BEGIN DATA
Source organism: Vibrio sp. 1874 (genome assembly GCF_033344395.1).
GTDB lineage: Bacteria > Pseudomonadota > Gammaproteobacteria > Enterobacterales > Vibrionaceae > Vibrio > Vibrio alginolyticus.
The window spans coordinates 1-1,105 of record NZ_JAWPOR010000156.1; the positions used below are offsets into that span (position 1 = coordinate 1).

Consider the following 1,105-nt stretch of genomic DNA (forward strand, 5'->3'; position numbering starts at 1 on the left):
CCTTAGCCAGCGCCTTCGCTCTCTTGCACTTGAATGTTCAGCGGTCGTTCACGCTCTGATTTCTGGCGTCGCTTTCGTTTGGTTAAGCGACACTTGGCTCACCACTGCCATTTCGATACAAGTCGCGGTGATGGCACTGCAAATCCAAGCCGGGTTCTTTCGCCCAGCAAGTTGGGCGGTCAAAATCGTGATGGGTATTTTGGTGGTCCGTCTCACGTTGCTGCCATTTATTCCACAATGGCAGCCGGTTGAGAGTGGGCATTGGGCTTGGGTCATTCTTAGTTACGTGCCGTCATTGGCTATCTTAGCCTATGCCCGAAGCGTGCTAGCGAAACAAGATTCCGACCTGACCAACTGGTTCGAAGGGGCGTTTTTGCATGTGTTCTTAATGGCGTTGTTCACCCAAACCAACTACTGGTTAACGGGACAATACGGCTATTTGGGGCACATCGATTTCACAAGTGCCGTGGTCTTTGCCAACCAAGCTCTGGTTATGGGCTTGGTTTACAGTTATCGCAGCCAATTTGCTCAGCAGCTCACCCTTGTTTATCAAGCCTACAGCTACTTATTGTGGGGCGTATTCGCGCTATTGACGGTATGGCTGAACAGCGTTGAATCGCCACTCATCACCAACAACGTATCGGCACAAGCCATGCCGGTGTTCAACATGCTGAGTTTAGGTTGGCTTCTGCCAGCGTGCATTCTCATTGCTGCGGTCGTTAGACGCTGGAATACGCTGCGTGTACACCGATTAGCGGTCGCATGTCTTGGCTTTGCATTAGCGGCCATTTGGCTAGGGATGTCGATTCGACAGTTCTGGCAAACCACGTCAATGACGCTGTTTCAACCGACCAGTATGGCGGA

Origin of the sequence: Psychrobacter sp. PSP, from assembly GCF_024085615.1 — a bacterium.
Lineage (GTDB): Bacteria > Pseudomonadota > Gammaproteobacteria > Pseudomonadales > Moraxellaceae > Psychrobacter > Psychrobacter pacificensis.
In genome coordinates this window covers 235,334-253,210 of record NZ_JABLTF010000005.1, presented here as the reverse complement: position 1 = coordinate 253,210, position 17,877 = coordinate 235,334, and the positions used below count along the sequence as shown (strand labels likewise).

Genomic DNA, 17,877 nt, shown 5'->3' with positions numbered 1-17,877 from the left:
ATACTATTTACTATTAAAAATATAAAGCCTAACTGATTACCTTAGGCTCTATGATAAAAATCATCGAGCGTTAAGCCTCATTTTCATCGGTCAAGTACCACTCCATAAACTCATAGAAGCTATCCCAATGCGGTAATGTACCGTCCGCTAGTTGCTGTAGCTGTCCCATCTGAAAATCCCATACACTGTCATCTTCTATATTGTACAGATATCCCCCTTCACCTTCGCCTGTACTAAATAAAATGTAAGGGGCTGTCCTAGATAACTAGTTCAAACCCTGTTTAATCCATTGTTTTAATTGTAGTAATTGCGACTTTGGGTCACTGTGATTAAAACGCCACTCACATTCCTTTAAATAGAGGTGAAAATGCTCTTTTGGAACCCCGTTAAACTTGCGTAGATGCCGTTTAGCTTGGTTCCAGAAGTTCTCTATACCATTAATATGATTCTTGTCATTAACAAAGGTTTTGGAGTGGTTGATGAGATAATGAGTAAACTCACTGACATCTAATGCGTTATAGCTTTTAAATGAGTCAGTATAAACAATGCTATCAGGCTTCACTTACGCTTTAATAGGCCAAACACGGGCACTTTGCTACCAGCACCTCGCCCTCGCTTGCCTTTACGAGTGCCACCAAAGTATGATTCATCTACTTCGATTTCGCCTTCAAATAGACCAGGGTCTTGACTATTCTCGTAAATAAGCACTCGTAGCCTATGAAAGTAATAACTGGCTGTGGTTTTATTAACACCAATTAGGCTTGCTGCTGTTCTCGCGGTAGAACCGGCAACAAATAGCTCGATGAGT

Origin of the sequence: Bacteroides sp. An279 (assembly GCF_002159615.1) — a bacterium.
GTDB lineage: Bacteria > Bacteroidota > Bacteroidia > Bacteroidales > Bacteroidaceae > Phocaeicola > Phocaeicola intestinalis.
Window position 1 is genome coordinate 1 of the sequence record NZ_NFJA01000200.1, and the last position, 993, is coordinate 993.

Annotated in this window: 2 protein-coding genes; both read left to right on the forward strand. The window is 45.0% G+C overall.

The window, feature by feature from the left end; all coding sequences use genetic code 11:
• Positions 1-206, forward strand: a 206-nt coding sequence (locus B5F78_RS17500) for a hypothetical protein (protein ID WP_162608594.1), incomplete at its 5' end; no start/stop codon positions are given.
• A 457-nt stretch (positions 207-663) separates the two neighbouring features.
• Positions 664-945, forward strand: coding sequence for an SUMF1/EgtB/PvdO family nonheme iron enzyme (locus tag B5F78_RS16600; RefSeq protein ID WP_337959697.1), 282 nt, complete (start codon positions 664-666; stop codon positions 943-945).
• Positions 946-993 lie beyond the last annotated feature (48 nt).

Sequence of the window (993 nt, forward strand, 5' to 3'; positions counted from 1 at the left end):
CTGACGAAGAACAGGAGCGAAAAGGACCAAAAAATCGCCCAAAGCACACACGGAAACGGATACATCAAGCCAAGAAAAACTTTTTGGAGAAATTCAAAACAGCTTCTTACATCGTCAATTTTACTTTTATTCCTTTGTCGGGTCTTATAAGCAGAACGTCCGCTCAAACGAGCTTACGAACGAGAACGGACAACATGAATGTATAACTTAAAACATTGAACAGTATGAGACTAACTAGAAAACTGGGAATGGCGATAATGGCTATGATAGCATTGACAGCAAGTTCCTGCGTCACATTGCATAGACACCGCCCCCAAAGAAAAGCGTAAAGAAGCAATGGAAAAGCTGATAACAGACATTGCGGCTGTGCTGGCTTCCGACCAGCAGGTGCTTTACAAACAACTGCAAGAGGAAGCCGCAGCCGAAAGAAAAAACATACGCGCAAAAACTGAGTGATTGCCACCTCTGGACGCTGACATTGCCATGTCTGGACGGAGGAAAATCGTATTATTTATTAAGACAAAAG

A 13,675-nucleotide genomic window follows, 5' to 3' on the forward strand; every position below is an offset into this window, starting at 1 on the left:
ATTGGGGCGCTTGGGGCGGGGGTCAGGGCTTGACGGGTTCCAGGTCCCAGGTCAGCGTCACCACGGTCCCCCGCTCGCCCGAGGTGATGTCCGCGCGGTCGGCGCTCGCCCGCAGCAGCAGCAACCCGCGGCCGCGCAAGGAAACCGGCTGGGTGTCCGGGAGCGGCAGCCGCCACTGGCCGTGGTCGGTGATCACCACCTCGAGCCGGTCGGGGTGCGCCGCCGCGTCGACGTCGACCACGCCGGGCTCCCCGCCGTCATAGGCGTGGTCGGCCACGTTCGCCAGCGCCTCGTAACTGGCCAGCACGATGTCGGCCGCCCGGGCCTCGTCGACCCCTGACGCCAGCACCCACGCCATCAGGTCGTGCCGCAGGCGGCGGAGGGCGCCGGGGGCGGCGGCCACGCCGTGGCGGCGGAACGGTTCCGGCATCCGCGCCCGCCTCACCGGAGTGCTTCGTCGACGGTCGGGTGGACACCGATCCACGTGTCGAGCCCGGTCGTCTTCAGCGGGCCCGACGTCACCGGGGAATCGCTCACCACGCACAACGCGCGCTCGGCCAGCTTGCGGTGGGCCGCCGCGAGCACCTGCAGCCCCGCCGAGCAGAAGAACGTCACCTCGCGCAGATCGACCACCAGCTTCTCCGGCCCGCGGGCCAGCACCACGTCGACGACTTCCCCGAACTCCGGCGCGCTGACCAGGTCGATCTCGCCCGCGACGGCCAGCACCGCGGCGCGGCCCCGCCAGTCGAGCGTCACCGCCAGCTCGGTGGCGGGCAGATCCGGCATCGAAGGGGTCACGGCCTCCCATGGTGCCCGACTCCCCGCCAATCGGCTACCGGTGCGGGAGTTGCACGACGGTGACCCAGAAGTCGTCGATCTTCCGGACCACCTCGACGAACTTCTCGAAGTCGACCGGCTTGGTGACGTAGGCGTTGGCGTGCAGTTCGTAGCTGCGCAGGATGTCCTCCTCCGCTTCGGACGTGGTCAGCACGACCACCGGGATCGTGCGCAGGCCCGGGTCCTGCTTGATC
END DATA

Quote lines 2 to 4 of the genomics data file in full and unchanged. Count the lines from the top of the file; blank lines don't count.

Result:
GTDB lineage: Bacteria > Pseudomonadota > Gammaproteobacteria > Enterobacterales > Vibrionaceae > Vibrio > Vibrio alginolyticus.
The window spans coordinates 1-1,105 of record NZ_JAWPOR010000156.1; the positions used below are offsets into that span (position 1 = coordinate 1).

Consider the following 1,105-nt stretch of genomic DNA (forward strand, 5'->3'; position numbering starts at 1 on the left):